After working with many parents and their amazing children with specific special needs and even those without, I have found one common denominator – Behaviour challenges that are always hard to deal with! I thought I’d create this post and share some of the tips learnt over the years, influenced by behaviour experts’ theories combined with positive parenting techniques.
Before we dive in just yet, TWO quick (yet important!) pointers to remember:
1. All Behaviour is Learned…But how?
Through repetition of course. The behaviour is repeated and is repeatedly followed by success, reward or reinforcement. These learned behaviours often result in strategies that your child uses to cope.
Little 4 year old Johnny is told that it is bed time. He screams and throws a tantrum; this is the first time he responded in that way. How his parents handle the behaviour may determine whether this becomes a learned behaviour or not.
Types of responses that may reinforce the behaviour to continue:
- Negative attention from the parent – getting angry and emotional
- Allowing little Johnny to stay up later = Success for little Johnny
2. All behaviour is COMMUNICATION.
Your child may be trying to send the message that he or she is perhaps hungry, tired, in pain, uncomfortable, or simply having difficulty transitioning or interacting with the environment. Many kids also require a certain level of sensory feedback in order to regulate themselves and their environment. This may be in the simple form of a hug, comfort from you as the parent or simply space.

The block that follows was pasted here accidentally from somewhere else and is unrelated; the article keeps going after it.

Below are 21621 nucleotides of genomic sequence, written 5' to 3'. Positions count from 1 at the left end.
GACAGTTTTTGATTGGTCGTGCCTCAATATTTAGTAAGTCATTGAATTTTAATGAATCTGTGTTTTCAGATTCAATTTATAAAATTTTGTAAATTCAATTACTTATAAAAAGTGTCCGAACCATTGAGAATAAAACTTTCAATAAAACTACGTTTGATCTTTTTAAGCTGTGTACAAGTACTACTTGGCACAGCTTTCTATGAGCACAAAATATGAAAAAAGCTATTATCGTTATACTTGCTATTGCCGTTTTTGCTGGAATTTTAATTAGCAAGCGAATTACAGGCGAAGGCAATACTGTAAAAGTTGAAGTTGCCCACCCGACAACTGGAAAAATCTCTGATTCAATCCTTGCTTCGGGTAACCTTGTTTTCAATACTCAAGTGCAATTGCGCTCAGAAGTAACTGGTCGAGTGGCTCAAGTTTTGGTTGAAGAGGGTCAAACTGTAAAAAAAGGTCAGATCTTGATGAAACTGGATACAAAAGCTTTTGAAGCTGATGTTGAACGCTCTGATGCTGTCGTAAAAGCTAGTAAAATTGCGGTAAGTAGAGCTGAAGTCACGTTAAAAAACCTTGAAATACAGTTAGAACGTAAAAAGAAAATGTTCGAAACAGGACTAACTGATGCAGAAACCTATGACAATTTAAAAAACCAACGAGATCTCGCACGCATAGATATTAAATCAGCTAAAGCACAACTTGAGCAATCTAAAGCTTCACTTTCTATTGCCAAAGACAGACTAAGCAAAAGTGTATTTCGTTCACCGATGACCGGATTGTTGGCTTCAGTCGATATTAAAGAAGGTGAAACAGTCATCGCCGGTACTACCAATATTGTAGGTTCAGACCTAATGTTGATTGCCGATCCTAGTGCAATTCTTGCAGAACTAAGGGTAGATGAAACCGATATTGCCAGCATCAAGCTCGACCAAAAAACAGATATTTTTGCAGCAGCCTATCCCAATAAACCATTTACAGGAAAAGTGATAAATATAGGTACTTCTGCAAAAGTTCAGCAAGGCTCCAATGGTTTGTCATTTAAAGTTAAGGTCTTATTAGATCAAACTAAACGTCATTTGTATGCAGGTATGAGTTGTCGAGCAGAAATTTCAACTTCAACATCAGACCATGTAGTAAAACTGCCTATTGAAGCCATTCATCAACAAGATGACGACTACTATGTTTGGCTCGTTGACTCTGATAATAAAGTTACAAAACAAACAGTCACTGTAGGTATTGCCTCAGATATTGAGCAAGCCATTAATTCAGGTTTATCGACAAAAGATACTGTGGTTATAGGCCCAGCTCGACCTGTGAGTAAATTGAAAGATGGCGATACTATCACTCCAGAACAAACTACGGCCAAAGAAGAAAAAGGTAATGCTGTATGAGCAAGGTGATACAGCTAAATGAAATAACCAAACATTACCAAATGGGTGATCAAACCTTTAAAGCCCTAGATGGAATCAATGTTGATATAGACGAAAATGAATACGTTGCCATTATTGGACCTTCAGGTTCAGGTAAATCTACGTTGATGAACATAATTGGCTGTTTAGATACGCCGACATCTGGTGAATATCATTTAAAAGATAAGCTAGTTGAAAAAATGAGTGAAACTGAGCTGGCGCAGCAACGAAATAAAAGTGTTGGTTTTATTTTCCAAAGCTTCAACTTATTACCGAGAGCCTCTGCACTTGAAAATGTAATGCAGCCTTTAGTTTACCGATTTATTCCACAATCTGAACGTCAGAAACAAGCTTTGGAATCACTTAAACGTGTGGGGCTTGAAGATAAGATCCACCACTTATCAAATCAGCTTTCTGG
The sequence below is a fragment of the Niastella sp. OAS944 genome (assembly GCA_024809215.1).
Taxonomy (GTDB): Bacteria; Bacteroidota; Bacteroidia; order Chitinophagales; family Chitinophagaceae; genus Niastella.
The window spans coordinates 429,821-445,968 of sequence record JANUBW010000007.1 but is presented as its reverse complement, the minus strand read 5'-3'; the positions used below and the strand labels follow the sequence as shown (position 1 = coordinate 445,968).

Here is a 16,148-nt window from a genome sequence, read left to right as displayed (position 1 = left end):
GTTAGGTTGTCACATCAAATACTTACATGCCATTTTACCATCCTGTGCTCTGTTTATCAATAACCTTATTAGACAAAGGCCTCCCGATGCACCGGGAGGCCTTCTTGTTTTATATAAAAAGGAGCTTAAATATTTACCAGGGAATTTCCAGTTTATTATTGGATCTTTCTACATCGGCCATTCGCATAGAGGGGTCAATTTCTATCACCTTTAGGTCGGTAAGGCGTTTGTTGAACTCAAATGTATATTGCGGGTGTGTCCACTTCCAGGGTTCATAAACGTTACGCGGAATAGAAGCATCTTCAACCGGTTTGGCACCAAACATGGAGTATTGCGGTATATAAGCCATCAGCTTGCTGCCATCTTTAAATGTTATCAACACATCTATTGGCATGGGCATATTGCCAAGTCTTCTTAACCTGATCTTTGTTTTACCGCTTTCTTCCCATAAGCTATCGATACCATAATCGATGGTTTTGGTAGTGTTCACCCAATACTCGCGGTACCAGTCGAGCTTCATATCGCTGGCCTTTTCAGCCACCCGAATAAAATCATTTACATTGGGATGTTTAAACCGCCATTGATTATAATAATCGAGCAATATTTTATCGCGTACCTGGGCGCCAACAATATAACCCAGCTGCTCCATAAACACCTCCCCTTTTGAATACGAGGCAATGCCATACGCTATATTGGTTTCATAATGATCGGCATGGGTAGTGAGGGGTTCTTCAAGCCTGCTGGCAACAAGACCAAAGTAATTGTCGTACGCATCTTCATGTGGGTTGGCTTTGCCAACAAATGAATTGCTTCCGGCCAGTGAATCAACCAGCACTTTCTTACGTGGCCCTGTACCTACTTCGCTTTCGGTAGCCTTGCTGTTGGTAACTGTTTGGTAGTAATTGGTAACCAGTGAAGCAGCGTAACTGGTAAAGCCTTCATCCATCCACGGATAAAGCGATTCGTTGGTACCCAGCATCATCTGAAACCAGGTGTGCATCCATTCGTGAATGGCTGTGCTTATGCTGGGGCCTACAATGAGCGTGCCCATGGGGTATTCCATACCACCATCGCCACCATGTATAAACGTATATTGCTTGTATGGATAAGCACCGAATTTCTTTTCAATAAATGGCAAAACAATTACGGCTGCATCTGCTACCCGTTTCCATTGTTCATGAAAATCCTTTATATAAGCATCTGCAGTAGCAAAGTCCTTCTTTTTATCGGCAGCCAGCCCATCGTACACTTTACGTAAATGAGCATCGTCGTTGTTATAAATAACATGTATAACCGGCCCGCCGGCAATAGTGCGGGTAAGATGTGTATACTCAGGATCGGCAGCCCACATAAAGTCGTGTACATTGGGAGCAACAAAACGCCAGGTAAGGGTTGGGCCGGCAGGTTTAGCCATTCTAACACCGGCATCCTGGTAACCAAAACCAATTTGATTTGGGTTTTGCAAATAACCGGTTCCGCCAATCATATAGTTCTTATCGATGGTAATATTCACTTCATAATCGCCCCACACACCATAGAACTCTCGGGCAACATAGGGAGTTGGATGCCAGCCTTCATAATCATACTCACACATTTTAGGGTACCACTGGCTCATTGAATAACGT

Okay, so now the fun part, right?! How do we manage these behaviours?
These simple principles can be applied in daily parenting to prevent and manage challenging behaviour. Choose what is suitable for your family unit and parenting style.
- Modeling – children will follow what you do, not always what you say! So make sure you are saying please and thank you, or being patient and gentle if you would like your child to elicit this too.
- Routine – some form of predictability will help to prepare your child for what’s next, which in turn helps them better transition, regulate themselves and cope.
- Pick up on your child’s cues – know your child’s red flag signs for challenging behaviour and act before the behaviour occurs. This means meeting them at their point of connection and the need they may have.
- Shift the focus of the undesired behaviour and redirect your child to channel their behaviour toward something that is more acceptable. For example, throwing toys around the house can be redirected by allowing your child to exert their energies on perhaps throwing different sized balls in an outside area.
- Focus the attention on what you want your child to do, and not what they shouldn’t be doing. For example, rather than saying, “no, don’t shout at your brother”, you could say “be kind to your brother”.
- Provide choices for your child between options that are acceptable within your household.
Partner with your child – ultimately you are a team. When your child feels respected and valued and above all loved, it is much easier to thrive together.